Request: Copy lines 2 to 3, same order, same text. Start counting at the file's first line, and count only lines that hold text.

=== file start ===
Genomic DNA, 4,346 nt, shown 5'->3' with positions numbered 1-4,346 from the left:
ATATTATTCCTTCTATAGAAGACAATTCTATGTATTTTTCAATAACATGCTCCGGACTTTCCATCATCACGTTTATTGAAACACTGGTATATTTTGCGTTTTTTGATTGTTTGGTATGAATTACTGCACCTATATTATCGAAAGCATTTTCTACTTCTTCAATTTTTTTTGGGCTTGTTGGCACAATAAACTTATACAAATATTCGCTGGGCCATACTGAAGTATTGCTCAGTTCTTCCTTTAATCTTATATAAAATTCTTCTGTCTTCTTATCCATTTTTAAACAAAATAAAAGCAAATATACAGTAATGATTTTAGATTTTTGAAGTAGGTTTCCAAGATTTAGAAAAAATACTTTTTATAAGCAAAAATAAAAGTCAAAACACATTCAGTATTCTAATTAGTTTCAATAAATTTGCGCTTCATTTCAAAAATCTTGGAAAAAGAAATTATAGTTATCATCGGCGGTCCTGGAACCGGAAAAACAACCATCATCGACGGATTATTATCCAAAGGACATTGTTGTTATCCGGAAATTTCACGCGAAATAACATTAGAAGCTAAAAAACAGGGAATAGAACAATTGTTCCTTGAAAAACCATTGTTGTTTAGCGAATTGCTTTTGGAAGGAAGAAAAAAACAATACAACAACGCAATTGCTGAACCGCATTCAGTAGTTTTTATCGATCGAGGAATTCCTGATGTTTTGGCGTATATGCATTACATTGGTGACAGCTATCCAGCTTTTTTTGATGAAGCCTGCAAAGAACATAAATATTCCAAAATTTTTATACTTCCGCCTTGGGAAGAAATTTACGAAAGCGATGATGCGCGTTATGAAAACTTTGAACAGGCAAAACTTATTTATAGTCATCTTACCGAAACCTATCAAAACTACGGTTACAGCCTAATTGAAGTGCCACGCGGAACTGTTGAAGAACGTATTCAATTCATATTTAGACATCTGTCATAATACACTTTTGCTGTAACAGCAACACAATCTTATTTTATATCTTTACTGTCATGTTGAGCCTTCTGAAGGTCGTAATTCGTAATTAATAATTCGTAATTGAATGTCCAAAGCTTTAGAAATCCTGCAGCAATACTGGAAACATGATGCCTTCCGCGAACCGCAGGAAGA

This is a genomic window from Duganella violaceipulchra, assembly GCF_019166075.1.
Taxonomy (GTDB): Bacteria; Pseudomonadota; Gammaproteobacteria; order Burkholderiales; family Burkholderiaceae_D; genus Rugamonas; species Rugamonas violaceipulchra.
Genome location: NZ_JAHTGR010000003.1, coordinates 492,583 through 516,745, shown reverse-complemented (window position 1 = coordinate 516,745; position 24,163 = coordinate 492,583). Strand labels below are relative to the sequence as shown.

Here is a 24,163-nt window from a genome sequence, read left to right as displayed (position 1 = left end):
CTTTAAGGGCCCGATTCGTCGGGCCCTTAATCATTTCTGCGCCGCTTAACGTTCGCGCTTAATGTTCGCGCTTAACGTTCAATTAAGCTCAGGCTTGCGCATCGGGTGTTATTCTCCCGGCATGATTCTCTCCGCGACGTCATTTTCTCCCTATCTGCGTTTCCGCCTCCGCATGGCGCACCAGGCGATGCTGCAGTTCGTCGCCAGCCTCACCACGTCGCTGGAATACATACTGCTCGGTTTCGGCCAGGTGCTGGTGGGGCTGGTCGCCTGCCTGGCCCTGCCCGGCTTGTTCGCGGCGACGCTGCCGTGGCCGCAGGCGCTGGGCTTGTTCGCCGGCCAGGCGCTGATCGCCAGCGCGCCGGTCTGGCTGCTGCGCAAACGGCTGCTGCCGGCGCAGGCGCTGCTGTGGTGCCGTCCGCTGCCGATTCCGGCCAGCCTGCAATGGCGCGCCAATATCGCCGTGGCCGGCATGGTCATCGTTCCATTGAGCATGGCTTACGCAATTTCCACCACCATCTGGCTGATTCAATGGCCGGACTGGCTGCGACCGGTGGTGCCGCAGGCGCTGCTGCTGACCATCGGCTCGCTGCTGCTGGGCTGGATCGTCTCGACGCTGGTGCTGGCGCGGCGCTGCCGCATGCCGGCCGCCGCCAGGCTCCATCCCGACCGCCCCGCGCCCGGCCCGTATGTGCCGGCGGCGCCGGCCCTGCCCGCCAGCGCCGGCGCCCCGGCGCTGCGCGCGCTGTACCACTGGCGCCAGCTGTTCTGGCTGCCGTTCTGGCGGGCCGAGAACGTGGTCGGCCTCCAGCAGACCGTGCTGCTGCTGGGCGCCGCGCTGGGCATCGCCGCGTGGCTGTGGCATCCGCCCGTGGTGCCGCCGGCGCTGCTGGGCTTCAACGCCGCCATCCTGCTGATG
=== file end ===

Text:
ATATTATTCCTTCTATAGAAGACAATTCTATGTATTTTTCAATAACATGCTCCGGACTTTCCATCATCACGTTTATTGAAACACTGGTATATTTTGCGTTTTTTGATTGTTTGGTATGAATTACTGCACCTATATTATCGAAAGCATTTTCTACTTCTTCAATTTTTTTTGGGCTTGTTGGCACAATAAACTTATACAAATATTCGCTGGGCCATACTGAAGTATTGCTCAGTTCTTCCTTTAATCTTATATAAAATTCTTCTGTCTTCTTATCCATTTTTAAACAAAATAAAAGCAAATATACAGTAATGATTTTAGATTTTTGAAGTAGGTTTCCAAGATTTAGAAAAAATACTTTTTATAAGCAAAAATAAAAGTCAAAACACATTCAGTATTCTAATTAGTTTCAATAAATTTGCGCTTCATTTCAAAAATCTTGGAAAAAGAAATTATAGTTATCATCGGCGGTCCTGGAACCGGAAAAACAACCATCATCGACGGATTATTATCCAAAGGACATTGTTGTTATCCGGAAATTTCACGCGAAATAACATTAGAAGCTAAAAAACAGGGAATAGAACAATTGTTCCTTGAAAAACCATTGTTGTTTAGCGAATTGCTTTTGGAAGGAAGAAAAAAACAATACAACAACGCAATTGCTGAACCGCATTCAGTAGTTTTTATCGATCGAGGAATTCCTGATGTTTTGGCGTATATGCATTACATTGGTGACAGCTATCCAGCTTTTTTTGATGAAGCCTGCAAAGAACATAAATATTCCAAAATTTTTATACTTCCGCCTTGGGAAGAAATTTACGAAAGCGATGATGCGCGTTATGAAAACTTTGAACAGGCAAAACTTATTTATAGTCATCTTACCGAAACCTATCAAAACTACGGTTACAGCCTAATTGAAGTGCCACGCGGAACTGTTGAAGAACGTATTCAATTCATATTTAGACATCTGTCATAATACACTTTTGCTGTAACAGCAACACAATCTTATTTTATATCTTTACTGTCATGTTGAGCCTTCTGAAGGTCGTAATTCGTAATTAATAATTCGTAATTGAATGTCCAAAGCTTTAGAAATCCTGCAGCAATACTGGAAACATGATGCCTTCCGCGAACCGCAGGAAGA

This is a genomic window from Duganella violaceipulchra, assembly GCF_019166075.1.